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The Earliest Architectural Remains in Anatolia

Author(s): Alper Basiran ; Cevdet Merih Erek

Year: 2017

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The occupation of man has played an important role on cultural innovation; at the same time this process has always been a requirement of daily life for generation continuity. Since the start of human life history, choosing of places for occupation species has had different features. For example, the cave or rock shelters were preferred by Paleolithic man and they have hot style caves and/or shelters due to the period; this developed in Pleistocene climatologic conditions that were cold because of glaciers on the earth. At that point, we have to take a look at the transitional periods such as the Epi-paleolithic. In 2016, different architectural remains obtained in Direkli Cave which is located on the slopes of Delihöbek Mountain in Central Taurus, Kahramanmaraş. Direkli Cave occupation has been described as part of the Epi-paleolithic period, and especially by Natufian Culture. Basically, Natufian culture contains pre-farming components such as geometric microliths, circular structures in caves (as in Hayonim Cave), axes and some traces of domestication. At that point, we can say that there are close relationships between settlement and/or occupational development and the origin of architecture in human life.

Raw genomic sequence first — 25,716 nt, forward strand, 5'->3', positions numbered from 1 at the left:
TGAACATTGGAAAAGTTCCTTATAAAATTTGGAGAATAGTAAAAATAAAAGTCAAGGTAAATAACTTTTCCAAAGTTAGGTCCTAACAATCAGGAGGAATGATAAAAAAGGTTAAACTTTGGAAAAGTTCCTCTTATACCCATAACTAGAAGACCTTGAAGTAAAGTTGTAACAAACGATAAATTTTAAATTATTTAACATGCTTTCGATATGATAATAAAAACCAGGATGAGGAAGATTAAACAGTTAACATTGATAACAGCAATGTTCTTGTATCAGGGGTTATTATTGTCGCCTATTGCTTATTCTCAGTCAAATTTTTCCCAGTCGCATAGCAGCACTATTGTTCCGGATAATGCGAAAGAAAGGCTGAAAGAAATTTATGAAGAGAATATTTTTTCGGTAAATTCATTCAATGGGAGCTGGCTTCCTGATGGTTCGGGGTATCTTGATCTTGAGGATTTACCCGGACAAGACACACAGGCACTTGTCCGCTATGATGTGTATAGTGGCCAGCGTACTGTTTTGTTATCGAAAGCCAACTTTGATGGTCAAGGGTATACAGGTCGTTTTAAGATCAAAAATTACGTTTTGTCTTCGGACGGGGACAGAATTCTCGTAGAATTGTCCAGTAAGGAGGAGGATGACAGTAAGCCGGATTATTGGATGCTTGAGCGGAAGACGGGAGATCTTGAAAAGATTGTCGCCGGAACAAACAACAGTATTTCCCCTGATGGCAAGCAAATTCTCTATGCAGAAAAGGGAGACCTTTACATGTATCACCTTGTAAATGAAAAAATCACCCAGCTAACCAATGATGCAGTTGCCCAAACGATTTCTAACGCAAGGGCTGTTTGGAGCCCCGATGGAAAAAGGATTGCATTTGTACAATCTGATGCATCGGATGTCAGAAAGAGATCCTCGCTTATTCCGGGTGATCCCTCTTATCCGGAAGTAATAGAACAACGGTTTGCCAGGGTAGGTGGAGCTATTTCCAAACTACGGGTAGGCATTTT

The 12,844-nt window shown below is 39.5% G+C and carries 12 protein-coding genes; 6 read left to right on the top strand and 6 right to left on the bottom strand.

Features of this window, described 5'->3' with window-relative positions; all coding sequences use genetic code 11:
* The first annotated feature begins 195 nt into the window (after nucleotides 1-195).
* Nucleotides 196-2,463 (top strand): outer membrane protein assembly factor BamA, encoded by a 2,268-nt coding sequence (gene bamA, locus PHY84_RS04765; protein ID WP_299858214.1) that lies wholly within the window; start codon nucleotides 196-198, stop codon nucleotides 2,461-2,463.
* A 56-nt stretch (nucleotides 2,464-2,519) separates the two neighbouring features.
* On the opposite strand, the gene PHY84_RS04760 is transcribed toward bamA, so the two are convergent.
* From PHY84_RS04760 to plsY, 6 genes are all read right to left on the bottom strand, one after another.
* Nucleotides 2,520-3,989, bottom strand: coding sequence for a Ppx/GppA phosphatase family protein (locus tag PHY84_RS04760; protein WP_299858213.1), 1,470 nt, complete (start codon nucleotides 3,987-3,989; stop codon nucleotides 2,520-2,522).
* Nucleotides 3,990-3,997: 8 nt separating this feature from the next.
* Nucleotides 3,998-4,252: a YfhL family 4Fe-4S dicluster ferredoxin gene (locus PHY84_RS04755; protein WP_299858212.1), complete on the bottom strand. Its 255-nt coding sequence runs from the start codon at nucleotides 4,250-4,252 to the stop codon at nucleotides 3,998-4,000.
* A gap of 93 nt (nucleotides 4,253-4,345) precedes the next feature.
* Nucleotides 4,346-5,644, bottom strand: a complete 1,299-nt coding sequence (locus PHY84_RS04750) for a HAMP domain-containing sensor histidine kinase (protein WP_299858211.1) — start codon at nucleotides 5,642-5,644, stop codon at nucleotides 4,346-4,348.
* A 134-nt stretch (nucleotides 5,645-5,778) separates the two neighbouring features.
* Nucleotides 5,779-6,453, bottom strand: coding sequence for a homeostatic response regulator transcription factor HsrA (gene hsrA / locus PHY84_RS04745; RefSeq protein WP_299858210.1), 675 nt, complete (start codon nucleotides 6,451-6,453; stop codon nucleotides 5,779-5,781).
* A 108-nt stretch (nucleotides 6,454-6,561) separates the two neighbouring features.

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The Earliest Architectural Remains in Anatolia. Alper Basiran, Cevdet Merih Erek. Presented at The 81st Annual Meeting of the Society for American Archaeology, Vancouver, British Columbia. 2017 ( tDAR id: 429200)


Geographic Keywords

Spatial Coverage

min long: -11.074; min lat: 37.44 ; max long: 50.098; max lat: 70.845 ;

Record Identifiers

Abstract Id(s): 16712

Arizona State University The Andrew W. Mellon Foundation National Science Foundation National Endowment for the Humanities Society for American Archaeology Archaeological Institute of America